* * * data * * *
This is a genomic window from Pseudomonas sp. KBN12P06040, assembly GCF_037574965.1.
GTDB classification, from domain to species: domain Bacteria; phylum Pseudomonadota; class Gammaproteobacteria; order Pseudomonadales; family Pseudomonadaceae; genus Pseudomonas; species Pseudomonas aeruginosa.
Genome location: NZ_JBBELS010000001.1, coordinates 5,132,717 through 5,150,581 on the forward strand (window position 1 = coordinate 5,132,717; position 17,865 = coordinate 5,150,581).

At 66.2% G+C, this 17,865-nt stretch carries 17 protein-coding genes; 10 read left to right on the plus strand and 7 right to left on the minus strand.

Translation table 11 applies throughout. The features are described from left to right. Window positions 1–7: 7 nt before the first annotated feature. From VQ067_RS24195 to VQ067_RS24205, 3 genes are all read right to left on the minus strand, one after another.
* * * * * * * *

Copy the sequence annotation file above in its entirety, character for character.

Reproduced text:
This is a genomic window from Pseudomonas sp. KBN12P06040, assembly GCF_037574965.1.
GTDB classification, from domain to species: domain Bacteria; phylum Pseudomonadota; class Gammaproteobacteria; order Pseudomonadales; family Pseudomonadaceae; genus Pseudomonas; species Pseudomonas aeruginosa.
Genome location: NZ_JBBELS010000001.1, coordinates 5,132,717 through 5,150,581 on the forward strand (window position 1 = coordinate 5,132,717; position 17,865 = coordinate 5,150,581).

At 66.2% G+C, this 17,865-nt stretch carries 17 protein-coding genes; 10 read left to right on the plus strand and 7 right to left on the minus strand.

Translation table 11 applies throughout. The features are described from left to right. Window positions 1–7: 7 nt before the first annotated feature. From VQ067_RS24195 to VQ067_RS24205, 3 genes are all read right to left on the minus strand, one after another.